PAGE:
Coming to the food habits and its role in water scarcity or water conservation the millets are the promising crops which require almost no irrigation for their cultivation contrary to very high water requirement of rice and wheat as stated above. India is the largest producers of Millets in the world( 106 lakhs tones per year (2007). Eight millets species (Sorghum, Finger millet, Pearl millet, Foxtail millet, Barnyard millet, Proso millet, Kodo millet and Little millet) are commonly cultivated under rain fed conditions in India. Millets are considered eco friendly crops which can be grown in dry conditions, poor soils, require minimum inputs and no fertilizer , provide nutritional value along with livelihood and food security. In fact Millets are being fielded as one of the promising crops to counter the major challenges of climate change arising due to increased global temperature, water scarcity and malnutrition.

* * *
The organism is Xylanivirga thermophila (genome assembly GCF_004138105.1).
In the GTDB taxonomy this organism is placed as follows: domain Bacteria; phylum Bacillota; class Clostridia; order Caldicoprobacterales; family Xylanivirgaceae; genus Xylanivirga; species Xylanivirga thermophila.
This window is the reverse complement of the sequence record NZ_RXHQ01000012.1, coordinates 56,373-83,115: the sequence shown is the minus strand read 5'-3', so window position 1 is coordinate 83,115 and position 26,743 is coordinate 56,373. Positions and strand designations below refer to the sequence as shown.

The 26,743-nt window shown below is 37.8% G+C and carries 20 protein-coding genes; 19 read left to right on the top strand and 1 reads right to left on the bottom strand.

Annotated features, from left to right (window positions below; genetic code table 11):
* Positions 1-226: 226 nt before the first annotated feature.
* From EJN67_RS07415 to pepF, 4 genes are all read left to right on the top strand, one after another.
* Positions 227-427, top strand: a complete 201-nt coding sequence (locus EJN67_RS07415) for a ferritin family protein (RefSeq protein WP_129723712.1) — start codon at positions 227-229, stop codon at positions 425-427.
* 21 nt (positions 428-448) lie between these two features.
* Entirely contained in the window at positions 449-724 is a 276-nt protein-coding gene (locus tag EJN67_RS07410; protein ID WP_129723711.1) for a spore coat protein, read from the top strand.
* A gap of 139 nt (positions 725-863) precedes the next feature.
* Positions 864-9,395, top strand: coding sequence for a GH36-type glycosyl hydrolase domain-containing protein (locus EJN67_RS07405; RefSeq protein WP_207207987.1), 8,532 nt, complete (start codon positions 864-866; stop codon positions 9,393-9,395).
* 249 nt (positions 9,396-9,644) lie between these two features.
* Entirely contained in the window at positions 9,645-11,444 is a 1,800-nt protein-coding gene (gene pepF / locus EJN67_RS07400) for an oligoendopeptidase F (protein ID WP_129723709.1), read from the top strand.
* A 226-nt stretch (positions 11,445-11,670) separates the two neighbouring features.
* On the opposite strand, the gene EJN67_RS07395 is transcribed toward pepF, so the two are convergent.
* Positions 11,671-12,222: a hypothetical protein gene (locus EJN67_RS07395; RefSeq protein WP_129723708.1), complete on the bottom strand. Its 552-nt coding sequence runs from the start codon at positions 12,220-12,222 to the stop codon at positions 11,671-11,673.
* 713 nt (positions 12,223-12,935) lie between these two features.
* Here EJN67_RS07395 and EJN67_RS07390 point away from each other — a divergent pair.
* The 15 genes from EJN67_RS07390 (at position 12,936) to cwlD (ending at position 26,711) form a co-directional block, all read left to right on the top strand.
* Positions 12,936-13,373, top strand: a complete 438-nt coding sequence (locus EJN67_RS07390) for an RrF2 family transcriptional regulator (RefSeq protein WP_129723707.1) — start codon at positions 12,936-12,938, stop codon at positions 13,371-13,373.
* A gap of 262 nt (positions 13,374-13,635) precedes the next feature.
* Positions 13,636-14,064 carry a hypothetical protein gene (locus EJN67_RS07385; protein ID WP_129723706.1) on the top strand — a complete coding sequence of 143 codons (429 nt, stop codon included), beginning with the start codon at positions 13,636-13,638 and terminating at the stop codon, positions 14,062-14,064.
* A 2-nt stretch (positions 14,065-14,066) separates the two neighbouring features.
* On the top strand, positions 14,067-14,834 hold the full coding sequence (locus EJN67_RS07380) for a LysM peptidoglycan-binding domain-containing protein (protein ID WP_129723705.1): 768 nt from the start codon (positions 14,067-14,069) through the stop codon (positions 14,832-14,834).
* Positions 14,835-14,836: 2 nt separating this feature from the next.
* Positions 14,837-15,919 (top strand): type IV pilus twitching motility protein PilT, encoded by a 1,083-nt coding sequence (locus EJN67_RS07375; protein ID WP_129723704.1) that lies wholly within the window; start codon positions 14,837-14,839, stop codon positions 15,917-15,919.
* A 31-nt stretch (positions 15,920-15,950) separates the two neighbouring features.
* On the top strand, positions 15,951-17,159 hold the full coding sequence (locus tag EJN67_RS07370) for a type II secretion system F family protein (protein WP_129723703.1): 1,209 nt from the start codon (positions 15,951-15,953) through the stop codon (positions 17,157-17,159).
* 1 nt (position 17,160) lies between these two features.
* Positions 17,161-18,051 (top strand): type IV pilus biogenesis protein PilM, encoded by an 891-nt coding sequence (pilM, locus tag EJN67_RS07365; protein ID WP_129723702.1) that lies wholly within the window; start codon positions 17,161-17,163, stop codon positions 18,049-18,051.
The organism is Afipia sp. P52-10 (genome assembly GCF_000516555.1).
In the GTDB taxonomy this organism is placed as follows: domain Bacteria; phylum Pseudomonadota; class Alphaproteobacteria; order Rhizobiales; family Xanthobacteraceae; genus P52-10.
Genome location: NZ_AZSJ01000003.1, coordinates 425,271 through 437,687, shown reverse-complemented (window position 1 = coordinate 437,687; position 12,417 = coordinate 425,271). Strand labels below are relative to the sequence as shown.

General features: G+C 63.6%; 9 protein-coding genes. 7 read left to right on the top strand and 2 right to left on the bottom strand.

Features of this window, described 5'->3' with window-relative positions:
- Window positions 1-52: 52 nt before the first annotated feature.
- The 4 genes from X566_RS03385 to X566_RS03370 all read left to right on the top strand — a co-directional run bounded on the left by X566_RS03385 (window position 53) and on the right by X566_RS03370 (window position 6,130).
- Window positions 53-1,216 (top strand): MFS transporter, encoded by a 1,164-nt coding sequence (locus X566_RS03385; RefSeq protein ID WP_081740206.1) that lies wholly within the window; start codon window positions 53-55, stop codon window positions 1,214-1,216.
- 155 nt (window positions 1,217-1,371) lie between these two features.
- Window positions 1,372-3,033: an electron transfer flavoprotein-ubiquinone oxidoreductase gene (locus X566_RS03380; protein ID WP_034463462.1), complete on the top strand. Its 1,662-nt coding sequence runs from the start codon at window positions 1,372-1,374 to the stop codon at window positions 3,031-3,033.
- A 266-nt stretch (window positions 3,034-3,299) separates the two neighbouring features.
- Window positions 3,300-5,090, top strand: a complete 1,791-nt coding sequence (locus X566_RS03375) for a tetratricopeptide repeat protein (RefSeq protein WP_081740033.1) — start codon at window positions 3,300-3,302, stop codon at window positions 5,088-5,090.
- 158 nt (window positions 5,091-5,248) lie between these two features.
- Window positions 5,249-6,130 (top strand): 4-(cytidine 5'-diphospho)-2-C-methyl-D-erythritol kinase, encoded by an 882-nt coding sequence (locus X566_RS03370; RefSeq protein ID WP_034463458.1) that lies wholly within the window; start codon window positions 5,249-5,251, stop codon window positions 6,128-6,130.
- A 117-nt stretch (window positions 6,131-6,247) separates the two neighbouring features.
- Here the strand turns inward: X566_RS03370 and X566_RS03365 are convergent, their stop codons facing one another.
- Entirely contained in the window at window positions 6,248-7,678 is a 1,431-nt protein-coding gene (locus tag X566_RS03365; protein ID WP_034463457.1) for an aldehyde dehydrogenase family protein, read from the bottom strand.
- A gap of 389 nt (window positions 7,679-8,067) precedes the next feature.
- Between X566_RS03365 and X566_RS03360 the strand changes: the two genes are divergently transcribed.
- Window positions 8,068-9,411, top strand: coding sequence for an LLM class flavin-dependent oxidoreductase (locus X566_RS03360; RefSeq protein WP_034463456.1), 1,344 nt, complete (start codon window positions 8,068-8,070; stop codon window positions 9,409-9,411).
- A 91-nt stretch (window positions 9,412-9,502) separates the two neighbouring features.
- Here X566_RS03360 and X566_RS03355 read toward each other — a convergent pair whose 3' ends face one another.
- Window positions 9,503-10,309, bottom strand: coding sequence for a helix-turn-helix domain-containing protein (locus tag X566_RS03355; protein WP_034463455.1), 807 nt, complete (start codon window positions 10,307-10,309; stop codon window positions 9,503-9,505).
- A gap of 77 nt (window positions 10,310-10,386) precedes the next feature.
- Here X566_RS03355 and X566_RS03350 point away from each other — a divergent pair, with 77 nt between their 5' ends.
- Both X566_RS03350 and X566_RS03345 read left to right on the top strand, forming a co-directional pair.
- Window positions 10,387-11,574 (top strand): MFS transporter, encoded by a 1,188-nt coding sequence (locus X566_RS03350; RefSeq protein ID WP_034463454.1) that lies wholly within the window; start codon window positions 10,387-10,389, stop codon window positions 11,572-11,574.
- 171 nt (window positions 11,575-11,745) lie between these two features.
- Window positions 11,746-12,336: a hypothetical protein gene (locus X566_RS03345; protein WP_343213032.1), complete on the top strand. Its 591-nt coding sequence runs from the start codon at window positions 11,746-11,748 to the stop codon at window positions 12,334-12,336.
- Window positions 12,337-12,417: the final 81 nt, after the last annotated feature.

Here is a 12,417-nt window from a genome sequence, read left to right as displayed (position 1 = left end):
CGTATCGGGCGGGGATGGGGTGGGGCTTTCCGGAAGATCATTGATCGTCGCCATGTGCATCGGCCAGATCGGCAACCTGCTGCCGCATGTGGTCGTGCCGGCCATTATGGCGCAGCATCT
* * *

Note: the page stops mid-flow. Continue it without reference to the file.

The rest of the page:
A little change in food habits ( Rice and wheat based) by switching over to millets to the extent possible and promoting its cultivation can contribute a lot .

Wednesday, March 9, 2011


Other day when I was interacting with students of a local engineering college on the occasion of a seminar on environmental issues , a student asked me whether all the trees planted during previous Vanmahotsava programmes are established and if so why we have not sufficient area under tree cover ?